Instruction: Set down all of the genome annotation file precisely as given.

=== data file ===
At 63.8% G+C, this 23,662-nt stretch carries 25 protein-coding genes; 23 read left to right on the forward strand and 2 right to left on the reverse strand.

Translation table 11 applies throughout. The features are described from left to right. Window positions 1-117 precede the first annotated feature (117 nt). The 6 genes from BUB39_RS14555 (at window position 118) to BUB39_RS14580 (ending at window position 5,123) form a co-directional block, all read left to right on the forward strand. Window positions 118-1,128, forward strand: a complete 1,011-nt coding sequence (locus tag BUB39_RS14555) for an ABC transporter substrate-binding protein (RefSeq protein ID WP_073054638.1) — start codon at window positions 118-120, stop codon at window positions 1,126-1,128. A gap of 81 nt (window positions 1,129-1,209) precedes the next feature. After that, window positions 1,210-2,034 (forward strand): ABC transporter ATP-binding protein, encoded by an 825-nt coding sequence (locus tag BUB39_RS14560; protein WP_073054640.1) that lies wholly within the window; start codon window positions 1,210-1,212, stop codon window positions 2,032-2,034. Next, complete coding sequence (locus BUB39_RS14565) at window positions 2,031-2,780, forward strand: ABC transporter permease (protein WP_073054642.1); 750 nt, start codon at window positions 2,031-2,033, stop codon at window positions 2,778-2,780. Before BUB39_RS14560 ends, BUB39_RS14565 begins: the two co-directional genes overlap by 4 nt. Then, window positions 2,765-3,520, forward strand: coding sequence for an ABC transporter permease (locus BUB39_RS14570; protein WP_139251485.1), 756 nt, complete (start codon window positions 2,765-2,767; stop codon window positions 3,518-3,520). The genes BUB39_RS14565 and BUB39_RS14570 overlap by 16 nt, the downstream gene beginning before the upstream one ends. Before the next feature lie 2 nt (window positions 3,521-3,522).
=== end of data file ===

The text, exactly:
At 63.8% G+C, this 23,662-nt stretch carries 25 protein-coding genes; 23 read left to right on the forward strand and 2 right to left on the reverse strand.

Translation table 11 applies throughout. The features are described from left to right. Window positions 1-117 precede the first annotated feature (117 nt). The 6 genes from BUB39_RS14555 (at window position 118) to BUB39_RS14580 (ending at window position 5,123) form a co-directional block, all read left to right on the forward strand. Window positions 118-1,128, forward strand: a complete 1,011-nt coding sequence (locus tag BUB39_RS14555) for an ABC transporter substrate-binding protein (RefSeq protein ID WP_073054638.1) — start codon at window positions 118-120, stop codon at window positions 1,126-1,128. A gap of 81 nt (window positions 1,129-1,209) precedes the next feature. After that, window positions 1,210-2,034 (forward strand): ABC transporter ATP-binding protein, encoded by an 825-nt coding sequence (locus tag BUB39_RS14560; protein WP_073054640.1) that lies wholly within the window; start codon window positions 1,210-1,212, stop codon window positions 2,032-2,034. Next, complete coding sequence (locus BUB39_RS14565) at window positions 2,031-2,780, forward strand: ABC transporter permease (protein WP_073054642.1); 750 nt, start codon at window positions 2,031-2,033, stop codon at window positions 2,778-2,780. Before BUB39_RS14560 ends, BUB39_RS14565 begins: the two co-directional genes overlap by 4 nt. Then, window positions 2,765-3,520, forward strand: coding sequence for an ABC transporter permease (locus BUB39_RS14570; protein WP_139251485.1), 756 nt, complete (start codon window positions 2,765-2,767; stop codon window positions 3,518-3,520). The genes BUB39_RS14565 and BUB39_RS14570 overlap by 16 nt, the downstream gene beginning before the upstream one ends. Before the next feature lie 2 nt (window positions 3,521-3,522).